Tagged: product

Discipline and the minimum viable product

With all due respect to Seth Godin, while he may be a marketing guru, his post about minimum viable product makes me think that he hasn’t participated in the product development process in a very long time, considering that his definition of minimum viable product is pretty coarse (and likely why it doesn’t work!).

As a product guy, minimum viable product is one important method with which to organize product development efforts, and to maximize the amount of benefit derived from scarce engineering, development, and management resources. In agile development circles, Product Owners work with the team to consciously choose to release “MVPs” frequently, or release a bunch of them together in an integrated package or manner. My take is that “minimum viable product” is the set of features that satisfy the core needs of your target champion audience and provides the team with the greatest return in both actionable feedback and revenue/revenue potential. More than one can go live at a time!

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HTML5 versus native: which way should you go?

Over the last few months, there’s been so much turmoil in the touchscreen tablet space! Consider:

  1. HP’s newest foray into tablet computing, not with a Windows OS but instead with WebOS, subsequently gets beheaded in under 2 months after the TouchPad’s launch.
  2. Android’s Honeycomb and Gingerbread tablets are growing in number, but not so much in market share.
  3. RIM’s launch of the Playbook is widely acknowledged as a flop.
  4. Apple’s iPad 2 launch in March is one of the most successful product launches in recent history.
  5. And last but not least (by a slim margin), Microsoft continues to plug away with its Windows 7 stopgap strategy while working on Windows 8.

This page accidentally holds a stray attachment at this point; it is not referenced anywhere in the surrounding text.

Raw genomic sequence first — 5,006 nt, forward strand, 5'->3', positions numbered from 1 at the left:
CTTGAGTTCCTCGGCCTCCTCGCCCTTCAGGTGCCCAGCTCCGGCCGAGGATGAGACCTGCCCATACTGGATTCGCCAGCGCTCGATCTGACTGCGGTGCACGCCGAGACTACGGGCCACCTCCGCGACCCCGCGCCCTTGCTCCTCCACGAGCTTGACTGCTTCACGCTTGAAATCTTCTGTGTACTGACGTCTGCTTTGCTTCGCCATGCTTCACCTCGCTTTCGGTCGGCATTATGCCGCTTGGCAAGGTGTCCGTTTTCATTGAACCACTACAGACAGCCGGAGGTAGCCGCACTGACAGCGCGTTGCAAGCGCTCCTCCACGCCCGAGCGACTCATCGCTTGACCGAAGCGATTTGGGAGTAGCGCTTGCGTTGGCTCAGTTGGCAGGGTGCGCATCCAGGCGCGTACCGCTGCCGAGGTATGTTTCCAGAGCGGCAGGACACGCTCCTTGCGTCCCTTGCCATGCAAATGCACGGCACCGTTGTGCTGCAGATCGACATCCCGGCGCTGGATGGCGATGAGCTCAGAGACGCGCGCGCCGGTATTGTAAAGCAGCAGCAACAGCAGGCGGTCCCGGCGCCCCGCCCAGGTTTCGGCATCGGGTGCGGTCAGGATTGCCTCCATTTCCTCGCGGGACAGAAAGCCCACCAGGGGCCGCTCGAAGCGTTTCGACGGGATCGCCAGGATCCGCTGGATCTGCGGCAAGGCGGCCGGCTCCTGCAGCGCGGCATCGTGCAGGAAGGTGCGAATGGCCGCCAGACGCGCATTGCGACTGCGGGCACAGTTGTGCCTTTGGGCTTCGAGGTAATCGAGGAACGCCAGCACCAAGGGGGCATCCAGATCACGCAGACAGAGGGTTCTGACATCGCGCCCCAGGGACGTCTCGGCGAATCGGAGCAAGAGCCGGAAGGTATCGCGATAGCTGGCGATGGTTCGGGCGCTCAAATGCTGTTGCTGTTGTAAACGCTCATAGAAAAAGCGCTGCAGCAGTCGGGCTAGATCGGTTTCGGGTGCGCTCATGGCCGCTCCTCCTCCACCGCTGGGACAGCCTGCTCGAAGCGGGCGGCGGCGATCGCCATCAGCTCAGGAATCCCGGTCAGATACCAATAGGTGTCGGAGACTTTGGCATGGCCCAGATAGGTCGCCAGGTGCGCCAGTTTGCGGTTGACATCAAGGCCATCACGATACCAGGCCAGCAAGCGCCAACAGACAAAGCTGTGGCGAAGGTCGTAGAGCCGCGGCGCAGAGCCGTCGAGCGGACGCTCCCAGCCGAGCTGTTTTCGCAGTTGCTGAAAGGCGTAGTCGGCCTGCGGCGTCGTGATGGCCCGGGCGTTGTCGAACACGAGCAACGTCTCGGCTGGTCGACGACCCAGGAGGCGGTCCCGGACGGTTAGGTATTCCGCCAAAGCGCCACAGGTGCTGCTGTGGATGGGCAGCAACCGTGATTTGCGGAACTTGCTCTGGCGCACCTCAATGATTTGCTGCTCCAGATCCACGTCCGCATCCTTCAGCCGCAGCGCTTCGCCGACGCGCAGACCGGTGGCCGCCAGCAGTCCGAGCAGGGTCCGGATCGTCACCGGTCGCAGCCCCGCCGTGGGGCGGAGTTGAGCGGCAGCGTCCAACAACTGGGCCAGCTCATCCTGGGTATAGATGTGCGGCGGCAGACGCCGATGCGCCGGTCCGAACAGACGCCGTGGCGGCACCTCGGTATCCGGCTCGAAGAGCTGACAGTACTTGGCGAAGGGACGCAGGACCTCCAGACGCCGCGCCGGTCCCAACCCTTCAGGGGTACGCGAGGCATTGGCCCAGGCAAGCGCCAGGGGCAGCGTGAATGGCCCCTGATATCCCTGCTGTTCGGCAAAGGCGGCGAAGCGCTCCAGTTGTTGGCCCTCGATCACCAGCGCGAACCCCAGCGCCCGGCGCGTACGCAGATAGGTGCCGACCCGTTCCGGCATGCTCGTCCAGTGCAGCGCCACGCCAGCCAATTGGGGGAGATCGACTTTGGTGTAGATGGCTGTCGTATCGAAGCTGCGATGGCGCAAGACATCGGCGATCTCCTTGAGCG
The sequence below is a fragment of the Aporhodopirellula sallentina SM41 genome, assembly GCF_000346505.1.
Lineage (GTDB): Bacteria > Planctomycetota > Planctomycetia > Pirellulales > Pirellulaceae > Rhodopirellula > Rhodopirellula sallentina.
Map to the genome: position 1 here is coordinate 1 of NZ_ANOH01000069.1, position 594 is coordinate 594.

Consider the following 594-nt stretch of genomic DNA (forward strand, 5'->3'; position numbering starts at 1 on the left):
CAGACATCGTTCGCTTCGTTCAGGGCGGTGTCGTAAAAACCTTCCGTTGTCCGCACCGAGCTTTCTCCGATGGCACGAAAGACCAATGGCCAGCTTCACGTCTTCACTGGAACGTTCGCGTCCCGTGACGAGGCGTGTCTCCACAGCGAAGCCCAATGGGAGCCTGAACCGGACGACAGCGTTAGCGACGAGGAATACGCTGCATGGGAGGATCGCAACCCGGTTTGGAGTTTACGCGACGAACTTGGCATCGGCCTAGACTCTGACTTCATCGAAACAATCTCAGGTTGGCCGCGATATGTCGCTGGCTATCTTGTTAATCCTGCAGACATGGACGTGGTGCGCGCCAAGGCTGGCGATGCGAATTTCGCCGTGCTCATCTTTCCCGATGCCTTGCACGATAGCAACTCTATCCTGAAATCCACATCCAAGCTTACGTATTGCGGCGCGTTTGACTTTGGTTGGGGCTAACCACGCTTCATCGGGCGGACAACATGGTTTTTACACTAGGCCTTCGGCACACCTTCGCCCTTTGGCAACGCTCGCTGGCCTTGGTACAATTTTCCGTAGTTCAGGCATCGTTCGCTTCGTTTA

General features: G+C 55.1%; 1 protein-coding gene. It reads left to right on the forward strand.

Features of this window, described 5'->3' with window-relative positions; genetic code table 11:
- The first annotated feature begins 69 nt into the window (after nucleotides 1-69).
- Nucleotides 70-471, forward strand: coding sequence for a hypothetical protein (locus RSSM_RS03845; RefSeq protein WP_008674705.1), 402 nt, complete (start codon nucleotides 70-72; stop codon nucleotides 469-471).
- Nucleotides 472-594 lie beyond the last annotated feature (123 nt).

As a product person who’s been working on a HTML5-based offline web application, it’s been an exciting ride! So far, the recent events underscore several key ideas that product folks should take into account: platform flexibility, platform longevity, and control over the platform. Continue reading

I heart my Joemo XL!

Very few products inspire me to <3, but I have to say that I really really do love my travel mug. The day’s weather struck me as a particularly nasty example of lousy New York rain.  As the fall ushers out the summer, the temperature bounces up and down, and the flu starts to go around, I always make it a point to lug great coffee or tea with me.  Thus, enter the Joemo XL!
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The Design of User Interfaces and Scaling to Content

Apple is a fantastic case study for a topic like this and I would start off by comparing the new Shuffle (3G) versus the prior version.

Controls The 2G Shuffle The 3G Shuffle
Primary Input 5 buttons (press or press-hold variations) 3 buttons (click, hold, or multiple click variations)
Feedback Method Visual (LEDs) Visual (LEDs), Audio

Scaling the controls to the content is extraordinarily important and the problem here is that for 10 functions, one product uses 5 buttons and the other uses 3. Continue reading